While Ohioans were sleeping, House
Democratic lawmakers were offering two amendments on the
House floor late Thursday and early Friday that would have
prohibited the sale, display, possession or distribution of
Confederate memorabilia at county and independent fairs,
following a similar rule instituted by the Ohio State Fair
in 2015. The motions came during floor debate on House Bill
665, which made several other changes to laws on local and
county fairs. The U.S. Marines recently announced similar
bans on Confederate memorabilia. Republicans rejected the
amendments largely along party lines, voting instead to
protect the sale of the Confederate flag.
"The Confederate flag is a banner of white
supremacy and a reminder of our nation’s original sin of
slavery," said Rep. Juanita Brent (D-Cleveland), the Ranking
Democrat on the Agriculture Committee and sponsor of the
floor amendments. "That Republicans in the Ohio House cannot
bring themselves to vote to condemn and prohibit these
displays of white supremacy and outright racism at our local
and county exhibitions—the places where we go to celebrate
the best of Ohio—is a real shame, and a black eye on this
institution. If you don’t stand up to white supremacists,
you stand with them."
The amendments come amid continued
demonstrations in dozens of cities and towns across Ohio
where protesters have called for an end to police brutality,
white supremacy and racism in the United States following
the police-involved death of George Floyd in Minneapolis.
"Ohio was a part of the Union. The failure
to oppose a symbol of treason is absurd," said Minority
Leader Emilia Strong Sykes (D-Akron). "The symbolism that
the Confederate flag represents is racism and oppression of
Black and indigenous people. The Republican-led legislature
should not be using taxpayer funds to promote hate and
treason. Ohioans deserve better. The fact that Republicans
are unwilling to listen to the diverse voices of Ohioans
requesting to respect Black lives goes to show the
disconnect between what the people want, and what the
Republican-led legislature is willing to do. "
One of Brent’s amendments would have cut
state funding to county and independent fairs who allow the
sale of Confederate memorabilia. Republicans tabled that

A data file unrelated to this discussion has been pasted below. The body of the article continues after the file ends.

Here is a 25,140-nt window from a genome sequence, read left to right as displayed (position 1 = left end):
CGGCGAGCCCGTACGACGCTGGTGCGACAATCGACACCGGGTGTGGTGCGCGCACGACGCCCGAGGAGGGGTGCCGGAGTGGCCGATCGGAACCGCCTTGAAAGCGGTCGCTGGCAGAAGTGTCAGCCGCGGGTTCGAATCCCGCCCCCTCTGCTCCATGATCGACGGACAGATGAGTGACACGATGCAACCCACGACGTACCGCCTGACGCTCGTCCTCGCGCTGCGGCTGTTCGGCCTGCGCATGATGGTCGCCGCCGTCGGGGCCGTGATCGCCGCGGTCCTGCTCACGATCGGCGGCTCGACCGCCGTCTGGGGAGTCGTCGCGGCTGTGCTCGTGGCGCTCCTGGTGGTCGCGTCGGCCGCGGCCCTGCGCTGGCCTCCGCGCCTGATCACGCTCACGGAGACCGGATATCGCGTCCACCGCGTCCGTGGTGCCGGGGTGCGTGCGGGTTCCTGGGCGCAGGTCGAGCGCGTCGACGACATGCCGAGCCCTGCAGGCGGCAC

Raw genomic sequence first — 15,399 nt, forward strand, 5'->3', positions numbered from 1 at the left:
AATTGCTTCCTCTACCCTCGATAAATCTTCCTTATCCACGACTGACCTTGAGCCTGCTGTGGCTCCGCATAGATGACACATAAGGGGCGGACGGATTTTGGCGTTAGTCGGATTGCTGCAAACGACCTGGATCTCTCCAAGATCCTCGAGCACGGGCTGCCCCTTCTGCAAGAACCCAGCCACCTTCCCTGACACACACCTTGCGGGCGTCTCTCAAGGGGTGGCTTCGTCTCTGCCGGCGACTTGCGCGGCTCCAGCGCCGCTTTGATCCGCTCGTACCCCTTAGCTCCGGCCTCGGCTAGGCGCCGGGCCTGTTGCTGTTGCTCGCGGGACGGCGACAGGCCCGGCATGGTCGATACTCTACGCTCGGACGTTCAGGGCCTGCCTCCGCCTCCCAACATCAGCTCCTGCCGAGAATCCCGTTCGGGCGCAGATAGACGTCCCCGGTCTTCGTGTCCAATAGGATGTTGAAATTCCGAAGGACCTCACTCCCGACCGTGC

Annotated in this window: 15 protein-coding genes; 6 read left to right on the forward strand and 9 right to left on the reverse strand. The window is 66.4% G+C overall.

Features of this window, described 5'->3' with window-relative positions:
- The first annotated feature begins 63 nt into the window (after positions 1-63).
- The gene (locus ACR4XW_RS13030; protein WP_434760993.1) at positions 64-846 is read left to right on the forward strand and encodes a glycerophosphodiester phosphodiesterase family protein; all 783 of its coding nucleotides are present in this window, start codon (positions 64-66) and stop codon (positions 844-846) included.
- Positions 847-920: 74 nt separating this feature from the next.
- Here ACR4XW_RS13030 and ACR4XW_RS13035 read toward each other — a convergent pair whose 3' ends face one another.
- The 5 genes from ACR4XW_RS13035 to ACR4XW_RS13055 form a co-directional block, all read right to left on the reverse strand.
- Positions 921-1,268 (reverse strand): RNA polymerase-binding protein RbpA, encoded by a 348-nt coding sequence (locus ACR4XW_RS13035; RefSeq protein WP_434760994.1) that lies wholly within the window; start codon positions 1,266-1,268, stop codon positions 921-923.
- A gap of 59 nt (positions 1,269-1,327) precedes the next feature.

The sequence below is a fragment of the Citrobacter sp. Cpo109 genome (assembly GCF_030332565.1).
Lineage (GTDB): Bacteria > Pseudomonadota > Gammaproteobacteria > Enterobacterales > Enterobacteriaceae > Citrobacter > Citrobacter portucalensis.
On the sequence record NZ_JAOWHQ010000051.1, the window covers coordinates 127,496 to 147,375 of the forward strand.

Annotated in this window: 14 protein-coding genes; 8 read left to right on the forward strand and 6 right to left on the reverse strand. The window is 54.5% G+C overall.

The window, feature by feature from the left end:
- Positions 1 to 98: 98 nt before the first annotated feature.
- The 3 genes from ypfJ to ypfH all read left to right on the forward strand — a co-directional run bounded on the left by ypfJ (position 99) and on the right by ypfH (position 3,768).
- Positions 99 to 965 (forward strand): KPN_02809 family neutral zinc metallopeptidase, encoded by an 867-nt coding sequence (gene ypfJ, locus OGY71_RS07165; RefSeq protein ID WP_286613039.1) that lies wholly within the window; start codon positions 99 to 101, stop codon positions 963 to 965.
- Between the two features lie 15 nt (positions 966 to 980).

amendment as well.
House Bill 665 passed the House and now
moves to the Senate for consideration.
Here is what other Democrats said on the
"31,000 Ohio Union soldiers sacrificed their
lives to fight that flag and everything it represents. To
fly it here or anywhere in Ohio is a flagrant disrespect of
those men," said Rep. Casey Weinstein (D-Hudson). "When the
Allies defeated the fascist Nazi regime, they banned the
public display of the Nazi flag, a flag that like the
Confederate flag represented the systematic destruction of
human life. For Nazism to die, the flag had to die. That
same understanding has been coming for a long time in the
United States and in Ohio, but that time has come."
"The [Confederate] flag isn’t just a piece
of cloth to make a political statement or to show pride,
it’s a tool to instill terror in minority populations. It’s
not an issue of history or white pride, it’s a statement of
white power," said Rep. Jeff Crossman (D-Parma). "This is
the same flag that’s been adopted by extremist groups, and
proudly displayed by racist organizations like the KKK… It’s
too little and too late for lip service about healing
divisions—it’s time to show it with your actions…Enough is
"I represent an urban district, but my roots
are rural. I understand that fairs are the fabric of our
community. I believe the Confederate flag is a symbol that
glorifies white supremacy, slavery and treason," said
Assistant Minority leader Rep. Kristin Boggs (D-Columbus).
"We need to be done talking and take action."
"We have a handful of times in our lives
that we can make a difference, that we can do what’s right,
that we can stand up for ourselves and future generations.
Let it be said we did the right thing," said Rep. John
"We have an opportunity to set a new
standard, create a new legacy, one in which we are taking a
bold step," said Minority Whip Rep. Paula Hicks-Hudson
(D-Toledo). "I stand as a descendant of the original sin of
this country, and I stand and pledge allegiance to a flag
that sometimes I don’t feel gives justice for all. Today,
last week, tomorrow, the tide is turning. We can make a
"As elected officials at every level of
government…we are fiscal agents responsible for the good
stewardship of taxpayer dollars…I don’t think it is at all
appropriate to use taxpayer dollars in a way that will allow
vendors to perpetuate white supremacy," said Rep. Erica
Crawley (D-Columbus). "Hiding behind an argument that
possibly infringes on the first amendment rights…is
hypocritical when this legislature passed a bill that
clearly infringed upon constitutional rights and yet the
majority passed the bill anyway."
"What we’re trying to do is not a little
thing…it’s the single step we’re doing here today that means
something, just like the stool in the Woolworth, the seat in
the school, or the bus seat in Alabama," said Rep. David
Leland (D-Columbus). "You can vote against this, you can say
that you don’t like it, but this is exactly what this
legislature did in the 132nd General Assembly [in HCR 10].
You can’t hide behind the First Amendment because this is
the exact same thing we did in the 132nd General Assembly."